Flat Freda

Victoria Tilney McDonough, BrainLine
Flat Freda

One spring afternoon in 2006, while Freda and some friends were shooting the breeze on a neighborhood street, a friend rode by on his motorcycle and asked if anyone wanted a ride around the block. Barefoot and helmet-less, Freda climbed on the back. What could happen just going around the block?

In a freak accident, they were both thrown from the bike. The driver died and Freda fractured bones in her spine and face, collapsed a lung, and sustained a severe traumatic brain injury.

The Long, Excruciating Hours

Freda was in the ICU for three weeks. She underwent surgery to repair a depressed skull fracture and contaminated wound. Her mother, father, and five siblings rarely left her side.

 

So Much Equipment

Freda also had to undergo placement of a feeding tube and tracheotomy. She transferred to the rehabilitation unit three weeks after her crash where she became increasingly more awake and responsive.

 

"Flat Freda"

To cope with what had happened to their friend and to help support her during her recovery, Freda’s high school friends created “Flat Freda.” On a plain piece of cardboard they pasted a smiling photograph of Freda. On the back, they gave instructions ...

 

The Flat Freda Scrapbook

Named after the eponymous character in the beloved children’s book, Flat Stanley — a book about a boy who wakes up one morning flat as a pancake after a bulletin board falls on him — Flat Freda was soon photographed in all the most likely and unlikely places. A scrapbook of all these photos was later compiled for Freda as a keepsake.

 

Lunch Is the Best Part of the Day

Lunch is one of the most social times at school. Flat Freda was always there with her friends.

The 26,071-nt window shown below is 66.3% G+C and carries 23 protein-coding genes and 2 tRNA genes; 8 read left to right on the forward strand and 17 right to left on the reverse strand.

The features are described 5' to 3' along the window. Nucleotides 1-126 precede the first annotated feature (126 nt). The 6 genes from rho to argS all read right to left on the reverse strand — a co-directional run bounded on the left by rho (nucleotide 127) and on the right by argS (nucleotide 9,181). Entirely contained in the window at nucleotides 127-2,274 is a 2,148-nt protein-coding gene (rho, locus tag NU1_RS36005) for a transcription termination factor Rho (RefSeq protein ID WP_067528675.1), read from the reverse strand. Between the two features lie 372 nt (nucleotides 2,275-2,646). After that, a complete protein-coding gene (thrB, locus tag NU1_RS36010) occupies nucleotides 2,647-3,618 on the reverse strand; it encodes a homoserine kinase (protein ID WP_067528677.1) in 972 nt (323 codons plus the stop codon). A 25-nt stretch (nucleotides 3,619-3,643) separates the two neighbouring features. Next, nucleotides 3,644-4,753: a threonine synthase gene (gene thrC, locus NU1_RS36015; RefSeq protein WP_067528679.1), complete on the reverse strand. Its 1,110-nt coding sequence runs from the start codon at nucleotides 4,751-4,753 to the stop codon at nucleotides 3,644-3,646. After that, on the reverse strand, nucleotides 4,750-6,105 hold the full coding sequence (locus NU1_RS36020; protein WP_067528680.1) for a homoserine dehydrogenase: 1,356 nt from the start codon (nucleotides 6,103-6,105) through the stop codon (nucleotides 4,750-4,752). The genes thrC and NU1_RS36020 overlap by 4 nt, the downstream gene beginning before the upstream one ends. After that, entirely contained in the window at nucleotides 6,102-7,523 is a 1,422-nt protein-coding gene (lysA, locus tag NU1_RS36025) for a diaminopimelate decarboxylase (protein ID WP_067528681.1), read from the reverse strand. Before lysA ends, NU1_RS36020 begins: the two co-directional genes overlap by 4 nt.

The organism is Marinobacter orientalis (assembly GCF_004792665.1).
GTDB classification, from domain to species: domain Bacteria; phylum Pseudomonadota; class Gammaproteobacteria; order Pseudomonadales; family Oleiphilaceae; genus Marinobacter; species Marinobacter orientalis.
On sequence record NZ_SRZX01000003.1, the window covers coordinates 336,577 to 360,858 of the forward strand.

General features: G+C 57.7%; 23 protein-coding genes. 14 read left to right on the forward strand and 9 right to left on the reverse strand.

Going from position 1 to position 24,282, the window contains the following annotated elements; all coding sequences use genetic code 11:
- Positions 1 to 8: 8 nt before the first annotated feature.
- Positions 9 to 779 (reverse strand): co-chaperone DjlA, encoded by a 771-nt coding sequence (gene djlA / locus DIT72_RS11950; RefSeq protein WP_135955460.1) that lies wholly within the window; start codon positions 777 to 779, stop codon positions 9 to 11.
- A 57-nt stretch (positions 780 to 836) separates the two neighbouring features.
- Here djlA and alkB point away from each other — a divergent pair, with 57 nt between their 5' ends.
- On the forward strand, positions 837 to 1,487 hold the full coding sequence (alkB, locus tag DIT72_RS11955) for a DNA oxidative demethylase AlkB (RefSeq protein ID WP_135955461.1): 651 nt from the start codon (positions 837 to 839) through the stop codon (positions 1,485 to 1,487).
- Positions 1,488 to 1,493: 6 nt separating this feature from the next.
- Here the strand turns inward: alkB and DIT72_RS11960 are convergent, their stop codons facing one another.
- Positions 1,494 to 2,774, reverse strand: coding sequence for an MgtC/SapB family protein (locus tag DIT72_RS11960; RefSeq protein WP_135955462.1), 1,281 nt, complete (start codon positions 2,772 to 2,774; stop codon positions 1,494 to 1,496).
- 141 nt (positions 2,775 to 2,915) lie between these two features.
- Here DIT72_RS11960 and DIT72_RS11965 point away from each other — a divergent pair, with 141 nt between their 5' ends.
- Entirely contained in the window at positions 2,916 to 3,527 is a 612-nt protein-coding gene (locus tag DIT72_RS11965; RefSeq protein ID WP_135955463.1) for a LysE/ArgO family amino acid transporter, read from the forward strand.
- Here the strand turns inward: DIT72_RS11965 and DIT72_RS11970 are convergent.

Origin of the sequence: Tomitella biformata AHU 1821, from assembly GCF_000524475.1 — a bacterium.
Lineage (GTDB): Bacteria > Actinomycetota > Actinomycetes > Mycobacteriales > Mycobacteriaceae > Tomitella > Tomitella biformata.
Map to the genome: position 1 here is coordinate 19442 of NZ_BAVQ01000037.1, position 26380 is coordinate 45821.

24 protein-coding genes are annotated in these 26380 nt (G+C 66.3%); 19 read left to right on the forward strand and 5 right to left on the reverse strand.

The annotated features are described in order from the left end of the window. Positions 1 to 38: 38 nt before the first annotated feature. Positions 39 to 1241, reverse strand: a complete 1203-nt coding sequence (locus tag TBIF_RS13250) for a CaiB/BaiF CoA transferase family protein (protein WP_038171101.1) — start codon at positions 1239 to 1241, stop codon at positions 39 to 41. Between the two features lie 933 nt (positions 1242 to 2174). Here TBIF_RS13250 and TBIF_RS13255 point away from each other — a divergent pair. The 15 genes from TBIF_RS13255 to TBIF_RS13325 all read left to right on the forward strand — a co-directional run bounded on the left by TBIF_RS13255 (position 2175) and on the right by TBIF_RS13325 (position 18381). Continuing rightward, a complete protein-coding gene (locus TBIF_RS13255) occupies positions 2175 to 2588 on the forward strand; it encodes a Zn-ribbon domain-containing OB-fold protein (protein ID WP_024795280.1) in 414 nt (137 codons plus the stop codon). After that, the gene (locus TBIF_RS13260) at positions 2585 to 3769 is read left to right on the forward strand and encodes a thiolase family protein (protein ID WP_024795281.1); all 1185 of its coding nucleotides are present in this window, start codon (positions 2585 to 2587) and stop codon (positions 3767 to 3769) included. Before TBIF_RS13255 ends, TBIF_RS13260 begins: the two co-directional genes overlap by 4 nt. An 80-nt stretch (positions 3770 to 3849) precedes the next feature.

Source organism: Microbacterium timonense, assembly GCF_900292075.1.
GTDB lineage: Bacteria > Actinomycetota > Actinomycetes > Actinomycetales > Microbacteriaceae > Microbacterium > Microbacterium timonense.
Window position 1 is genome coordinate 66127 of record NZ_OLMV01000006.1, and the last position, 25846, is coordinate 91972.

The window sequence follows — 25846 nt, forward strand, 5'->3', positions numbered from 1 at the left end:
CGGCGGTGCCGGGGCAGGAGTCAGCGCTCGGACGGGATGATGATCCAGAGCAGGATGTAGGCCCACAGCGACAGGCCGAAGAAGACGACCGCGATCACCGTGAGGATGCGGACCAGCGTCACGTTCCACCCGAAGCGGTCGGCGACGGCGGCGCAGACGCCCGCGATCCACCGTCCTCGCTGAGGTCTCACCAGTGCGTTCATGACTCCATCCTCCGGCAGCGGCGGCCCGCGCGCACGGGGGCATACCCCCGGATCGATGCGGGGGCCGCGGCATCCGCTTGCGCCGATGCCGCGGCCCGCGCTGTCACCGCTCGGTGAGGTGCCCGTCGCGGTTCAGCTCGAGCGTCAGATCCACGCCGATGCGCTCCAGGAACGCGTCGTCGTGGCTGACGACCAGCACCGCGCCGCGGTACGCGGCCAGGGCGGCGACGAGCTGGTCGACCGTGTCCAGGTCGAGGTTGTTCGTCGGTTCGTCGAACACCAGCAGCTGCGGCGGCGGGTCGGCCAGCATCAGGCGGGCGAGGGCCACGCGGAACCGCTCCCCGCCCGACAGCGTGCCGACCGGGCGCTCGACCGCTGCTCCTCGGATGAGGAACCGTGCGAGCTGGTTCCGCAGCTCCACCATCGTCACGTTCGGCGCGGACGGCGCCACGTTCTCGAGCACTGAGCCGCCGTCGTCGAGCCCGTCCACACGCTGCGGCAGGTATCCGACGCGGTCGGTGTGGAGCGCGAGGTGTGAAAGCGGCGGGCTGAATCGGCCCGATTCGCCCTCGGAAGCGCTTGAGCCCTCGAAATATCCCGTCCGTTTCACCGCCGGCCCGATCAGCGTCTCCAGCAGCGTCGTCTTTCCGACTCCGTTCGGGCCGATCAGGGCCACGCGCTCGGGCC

Being Safe During Chemistry Class

Flat Freda and her lab partner made sure to wear their goggles when conducting experiments in chemistry class.

 

Homework Time

Always a top student, Flat Freda never skimped on homework time.

 

Making Music

Flat Freda would never have dreamed of missing band practice ...

 

Work Hard, Party Hard

Freda's friends didn't want Freda to miss out on the fun. They made sure to bring Flat Freda everywhere — from a masked party to the 2006 prom.

 

Helping Friends Comprehend the Uncomprehendable

Freda's father and TBI nurse specialist Anne Moessner from the Mayo Clinic went to her school to educate her peers and teachers about her traumatic brain injury and recovery. They brought along Flat Freda.

 

Finally, Home Sweet Home

Freda spent more than a month on the rehabilitation unit at the Mayo Clinic before returning home. Once home, she continued outpatient therapy for nearly six months.

 

Revenge!

During her recovery, Freda's fierce sense of humor returned with a vengeance. Here, she seeks revenge against her cervical collar! Freda decided not to bother having the scar from her tracheotomy fixed with plastic surgery. "It's part of my story," she says.

 

Prom, 2007

Freda glows at her 2007 prom, one short year after her crash.

 

What Would I — We — Do Without You?

In 2009, Frida's mother stopped by to see Anne Moessner, the nurse who had managed Freda's care. "Today is the third anniversary of Freda’s accident, and I needed to be with someone who understood … someone who has seen what’' happened since that day," said the mother. The two women hugged. No words were needed to share their joy over Freda’s miraculous recovery.

 

Splendor Amongst the Flowers

Freda is now in college, her life opening up before her like a bloom.

 

Created by Victoria Tilney McDonough and Ian Collins, BrainLine. Special thanks to Mayo Clinic's TBI nurse specialist Anne Moessner for her time, help, and enthusiasm and to Freda and her family for sharing their story and photographs.

Posted on BrainLine May 22, 2014.